Even before President Ellen Johnson Sirleaf arrived at the Capitol Building and mounted the podium to deliver her mandated Annual Address to the 53rd National Legislature on Monday, January 28, 2013, there was already anxiety, protests and mixed reactions. On top of all, obviously, there were high anticipation from a growing disenchanted public and job hungry population on what the President would say about their welfare, about solidifying and improving on gains that have been made, and about what to expect during the second year of her second six-year term.
Overzealous security personnel, as usual, quarantined almost the entire Capitol Hill, the Capitol Building in particular. They briefly clashed with Liberty Party's Secretary General Gabriel Smith, Analyst's accredited Capitol Building reporter J. Edwood N. Dennis as well as New Dawn's Nathaniel Daygbor. There was lack of coordination among the security as usual.
On the outskirt of the Capitol, towards the main campus of the state-run University of Liberia, were several groups of protesters including students of the University, forestry workers, Concerned Liberian Intellectuals for Progress, and several others. They had peacefully gathered with placards to raise their respective concerns—of course it is their civil and democratic rights—and to let the public and the world in general know that all was not well. Inscriptions on placards suggested that corruption was still commonplace, that thousands of people have been thrown out of jobs without pay, that the University of Liberia was doubling tuition fees for credit hour to US$5 and that….
They waited for hours, in the sun, fearlessly, outweighing security intimidation of arrests and other threats. The President came, and the angry protesters booed her convoy as she made her way into the Capitol Building's compound to deliver her annual state of the nation address of at least 15,800 words. President, knowing who she is, was never moved by such action—booing. As far as I can remember, she had never been moved by angry reactions—even when a girl threw a banana peeling at her three years ago in Dry Rice Market (Bardnersville Road). I 2005, I witnessed a nasty and insulting anti-Ellen campaign posture in West Point when I followed to cover her campaign trial. She was not intimidated form the outside, except maybe inside (psychologically).
I must admit, she has done well to accept criticisms from the time I have actively covered her as a journalist, stretching from 2005 to late December 2011. In fact, she must! After all, she, too, criticized others for decades before she took power. She campaigned for social justice and free speech. That's why I wasn't the least surprised in April of 2009 when she said at the Roberts International Airport upon her arrival for the US: “Let them enjoy free speech because we have suffered too long for it in this country.” She had been away for her annual medical checkups as a dry-bush fire rumor spread that she was dead. When the “Ghost” returned, State Radio ELBC Executive Mansion assigned reporter Ferric Dansee asked whether she would institute legal action against those who reported the false information. Her response: “Let them enjoy free speech…” angered some of her officials who expected something otherwise.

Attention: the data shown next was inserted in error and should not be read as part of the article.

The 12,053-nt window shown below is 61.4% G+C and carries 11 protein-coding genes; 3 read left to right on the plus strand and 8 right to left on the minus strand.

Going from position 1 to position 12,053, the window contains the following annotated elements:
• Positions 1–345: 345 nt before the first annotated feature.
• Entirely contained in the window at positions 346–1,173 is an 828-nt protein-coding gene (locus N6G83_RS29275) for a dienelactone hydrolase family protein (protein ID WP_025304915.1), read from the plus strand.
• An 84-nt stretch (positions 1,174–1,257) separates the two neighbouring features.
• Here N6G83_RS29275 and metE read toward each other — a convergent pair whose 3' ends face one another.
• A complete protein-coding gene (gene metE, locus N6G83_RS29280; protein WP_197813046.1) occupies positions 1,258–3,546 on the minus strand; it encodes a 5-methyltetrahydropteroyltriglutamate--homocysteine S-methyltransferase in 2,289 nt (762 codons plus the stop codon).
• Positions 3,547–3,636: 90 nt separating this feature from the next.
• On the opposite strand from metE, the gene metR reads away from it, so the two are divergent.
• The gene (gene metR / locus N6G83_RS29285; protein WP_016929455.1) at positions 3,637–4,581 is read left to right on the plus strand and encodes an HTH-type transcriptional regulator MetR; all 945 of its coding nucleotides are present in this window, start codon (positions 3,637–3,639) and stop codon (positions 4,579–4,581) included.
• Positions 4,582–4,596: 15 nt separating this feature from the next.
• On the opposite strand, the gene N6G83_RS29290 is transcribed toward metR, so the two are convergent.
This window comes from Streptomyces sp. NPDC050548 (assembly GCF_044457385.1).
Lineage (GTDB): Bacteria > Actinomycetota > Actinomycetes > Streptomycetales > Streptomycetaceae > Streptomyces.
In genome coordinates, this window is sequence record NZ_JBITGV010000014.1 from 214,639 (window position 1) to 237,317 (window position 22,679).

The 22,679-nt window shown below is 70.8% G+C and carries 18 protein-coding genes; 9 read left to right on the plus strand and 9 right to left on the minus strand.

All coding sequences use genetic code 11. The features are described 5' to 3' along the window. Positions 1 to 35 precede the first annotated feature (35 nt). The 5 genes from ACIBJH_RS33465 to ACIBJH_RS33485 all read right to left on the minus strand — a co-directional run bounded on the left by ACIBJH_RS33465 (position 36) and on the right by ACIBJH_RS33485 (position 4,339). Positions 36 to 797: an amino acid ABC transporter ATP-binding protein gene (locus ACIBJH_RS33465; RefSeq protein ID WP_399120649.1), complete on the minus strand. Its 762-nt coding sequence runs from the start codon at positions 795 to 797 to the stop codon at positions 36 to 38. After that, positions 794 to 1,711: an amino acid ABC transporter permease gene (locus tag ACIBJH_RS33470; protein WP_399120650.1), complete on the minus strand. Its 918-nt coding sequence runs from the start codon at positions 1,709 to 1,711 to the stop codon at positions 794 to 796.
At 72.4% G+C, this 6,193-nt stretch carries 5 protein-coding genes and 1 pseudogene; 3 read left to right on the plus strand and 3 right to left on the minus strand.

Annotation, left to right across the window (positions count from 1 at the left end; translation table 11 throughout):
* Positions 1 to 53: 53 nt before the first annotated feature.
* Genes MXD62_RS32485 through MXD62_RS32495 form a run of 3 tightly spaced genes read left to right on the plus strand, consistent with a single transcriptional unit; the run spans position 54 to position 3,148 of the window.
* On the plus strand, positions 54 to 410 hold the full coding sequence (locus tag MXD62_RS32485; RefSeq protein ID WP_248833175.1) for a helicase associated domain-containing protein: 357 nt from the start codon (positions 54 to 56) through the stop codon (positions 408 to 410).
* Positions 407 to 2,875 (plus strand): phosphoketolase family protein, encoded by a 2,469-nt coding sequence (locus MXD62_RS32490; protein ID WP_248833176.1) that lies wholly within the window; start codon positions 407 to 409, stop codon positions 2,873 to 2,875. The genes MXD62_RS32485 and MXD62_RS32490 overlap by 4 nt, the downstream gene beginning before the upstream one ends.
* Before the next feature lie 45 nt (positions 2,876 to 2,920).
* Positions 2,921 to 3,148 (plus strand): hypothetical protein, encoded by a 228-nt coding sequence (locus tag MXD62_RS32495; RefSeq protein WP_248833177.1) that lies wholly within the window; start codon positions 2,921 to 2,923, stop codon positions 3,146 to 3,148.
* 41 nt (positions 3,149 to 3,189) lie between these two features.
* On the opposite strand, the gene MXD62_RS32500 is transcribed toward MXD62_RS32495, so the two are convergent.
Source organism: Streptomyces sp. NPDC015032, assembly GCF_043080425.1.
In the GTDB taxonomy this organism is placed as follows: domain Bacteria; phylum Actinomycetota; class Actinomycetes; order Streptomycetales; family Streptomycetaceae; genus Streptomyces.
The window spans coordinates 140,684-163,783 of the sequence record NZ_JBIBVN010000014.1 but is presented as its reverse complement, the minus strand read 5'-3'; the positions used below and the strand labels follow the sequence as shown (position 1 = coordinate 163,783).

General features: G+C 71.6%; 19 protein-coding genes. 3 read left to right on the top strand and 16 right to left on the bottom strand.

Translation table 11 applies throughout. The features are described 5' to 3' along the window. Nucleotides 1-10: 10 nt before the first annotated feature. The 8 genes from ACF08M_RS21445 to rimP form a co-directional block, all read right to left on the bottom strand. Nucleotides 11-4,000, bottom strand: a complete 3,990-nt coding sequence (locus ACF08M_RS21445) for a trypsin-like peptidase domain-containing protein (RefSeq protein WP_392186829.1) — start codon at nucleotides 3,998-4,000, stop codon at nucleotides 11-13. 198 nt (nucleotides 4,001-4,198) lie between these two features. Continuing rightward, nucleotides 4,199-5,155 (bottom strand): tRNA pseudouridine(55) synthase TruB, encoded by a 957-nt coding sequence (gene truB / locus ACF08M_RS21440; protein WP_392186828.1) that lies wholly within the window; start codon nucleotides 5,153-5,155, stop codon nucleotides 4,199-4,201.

The President entered the Joint Chamber of the National legislature and was greeted by applauses and sea of faces in a jam-parked chamber—everyone waiting for the commencement of the long awaited moment.
And she started. The Liberian leader would continue for about two hours, highlighting how far the country has come, where it stands today and where it should be in the coming years. Her address was interjected by pauses and applauses throughout, but nearly everyone who listened remembered two major occasions—the longest applause and the longest murmur.
The Longest Applause:
As President reported on the general performance of the Administration, it was clear that she would mention the civil service and civil servants' salary, one of the issues that has been heavily polarized, politicized and criticized.
“Under the Governance and Institutions Pillar,” the President stated, our ministries and agencies employ over 35,000 civil servants, who make it possible for government to deliver services to the Liberian people,” there was no applause and she went on. “As we move toward greater decentralization of government operations, civil servants assigned to the rural areas will become critical to the proper functioning of government. Therefore, efforts to improve their conditions of employment remain the focus of our public personnel policies.” This was broad, and the civil servant wanted specifics.
So, the President continued and the nation, civil servants in particular, listened. “This is why, since our first term, we have continued to improve the conditions of employment for those in the public service. We have endeavored to increase civil service salaries to improve their capacity to perform their jobs and ensure that they retire with dignity after devoting their productive years to their country.” The President was getting there, but the applause was yet to come. The big news was yet to come, and all ears were to the ground.
“The record will show that, since 2007, the lowest paid civil servants have seen their monthly income rise from a low of US$15 to a minimum of US$100 today. We have made particular efforts in adjusting the salaries of teachers, healthcare workers, security personnel and our men and women of the Armed Forces.” All of these were history. Civil servants had been complaining, calling from salary increment during the passage of the current more than half a billion budget. If they were they satisfied with the current salaries they wouldn't be making noise—calling for at least US$50 increment. So, the President was still beating around the bush before breaking the good news.